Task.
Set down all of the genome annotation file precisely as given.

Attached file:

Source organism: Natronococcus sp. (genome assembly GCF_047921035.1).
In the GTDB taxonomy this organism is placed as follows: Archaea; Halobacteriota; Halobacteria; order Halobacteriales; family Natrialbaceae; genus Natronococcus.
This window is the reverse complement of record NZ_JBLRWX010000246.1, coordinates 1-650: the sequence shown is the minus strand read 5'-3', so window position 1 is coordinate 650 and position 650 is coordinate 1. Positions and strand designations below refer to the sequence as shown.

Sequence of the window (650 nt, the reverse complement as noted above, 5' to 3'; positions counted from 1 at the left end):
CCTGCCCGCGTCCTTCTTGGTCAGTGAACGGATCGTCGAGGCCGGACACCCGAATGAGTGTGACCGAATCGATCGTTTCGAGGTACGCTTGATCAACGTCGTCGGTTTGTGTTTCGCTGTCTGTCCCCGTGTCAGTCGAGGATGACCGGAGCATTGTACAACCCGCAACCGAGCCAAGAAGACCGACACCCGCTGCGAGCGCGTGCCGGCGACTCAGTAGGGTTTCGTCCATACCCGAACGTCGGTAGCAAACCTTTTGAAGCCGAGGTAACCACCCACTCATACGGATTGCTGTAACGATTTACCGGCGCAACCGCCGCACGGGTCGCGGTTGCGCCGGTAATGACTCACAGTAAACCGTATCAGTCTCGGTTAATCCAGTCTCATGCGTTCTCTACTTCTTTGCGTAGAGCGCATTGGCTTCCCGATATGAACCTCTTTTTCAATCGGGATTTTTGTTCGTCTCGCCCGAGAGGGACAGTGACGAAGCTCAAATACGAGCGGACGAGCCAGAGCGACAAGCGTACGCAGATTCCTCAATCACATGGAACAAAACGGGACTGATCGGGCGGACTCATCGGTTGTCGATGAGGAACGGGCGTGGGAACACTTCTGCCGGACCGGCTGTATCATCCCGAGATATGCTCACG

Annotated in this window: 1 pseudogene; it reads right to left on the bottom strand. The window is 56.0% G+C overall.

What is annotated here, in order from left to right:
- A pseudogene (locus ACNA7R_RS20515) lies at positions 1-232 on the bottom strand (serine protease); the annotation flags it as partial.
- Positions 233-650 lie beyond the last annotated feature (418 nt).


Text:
Source organism: Natronococcus sp. (genome assembly GCF_047921035.1).
In the GTDB taxonomy this organism is placed as follows: Archaea; Halobacteriota; Halobacteria; order Halobacteriales; family Natrialbaceae; genus Natronococcus.
This window is the reverse complement of record NZ_JBLRWX010000246.1, coordinates 1-650: the sequence shown is the minus strand read 5'-3', so window position 1 is coordinate 650 and position 650 is coordinate 1. Positions and strand designations below refer to the sequence as shown.

Sequence of the window (650 nt, the reverse complement as noted above, 5' to 3'; positions counted from 1 at the left end):
CCTGCCCGCGTCCTTCTTGGTCAGTGAACGGATCGTCGAGGCCGGACACCCGAATGAGTGTGACCGAATCGATCGTTTCGAGGTACGCTTGATCAACGTCGTCGGTTTGTGTTTCGCTGTCTGTCCCCGTGTCAGTCGAGGATGACCGGAGCATTGTACAACCCGCAACCGAGCCAAGAAGACCGACACCCGCTGCGAGCGCGTGCCGGCGACTCAGTAGGGTTTCGTCCATACCCGAACGTCGGTAGCAAACCTTTTGAAGCCGAGGTAACCACCCACTCATACGGATTGCTGTAACGATTTACCGGCGCAACCGCCGCACGGGTCGCGGTTGCGCCGGTAATGACTCACAGTAAACCGTATCAGTCTCGGTTAATCCAGTCTCATGCGTTCTCTACTTCTTTGCGTAGAGCGCATTGGCTTCCCGATATGAACCTCTTTTTCAATCGGGATTTTTGTTCGTCTCGCCCGAGAGGGACAGTGACGAAGCTCAAATACGAGCGGACGAGCCAGAGCGACAAGCGTACGCAGATTCCTCAATCACATGGAACAAAACGGGACTGATCGGGCGGACTCATCGGTTGTCGATGAGGAACGGGCGTGGGAACACTTCTGCCGGACCGGCTGTATCATCCCGAGATATGCTCACG

Annotated in this window: 1 pseudogene; it reads right to left on the bottom strand. The window is 56.0% G+C overall.

What is annotated here, in order from left to right:
- A pseudogene (locus ACNA7R_RS20515) lies at positions 1-232 on the bottom strand (serine protease); the annotation flags it as partial.
- Positions 233-650 lie beyond the last annotated feature (418 nt).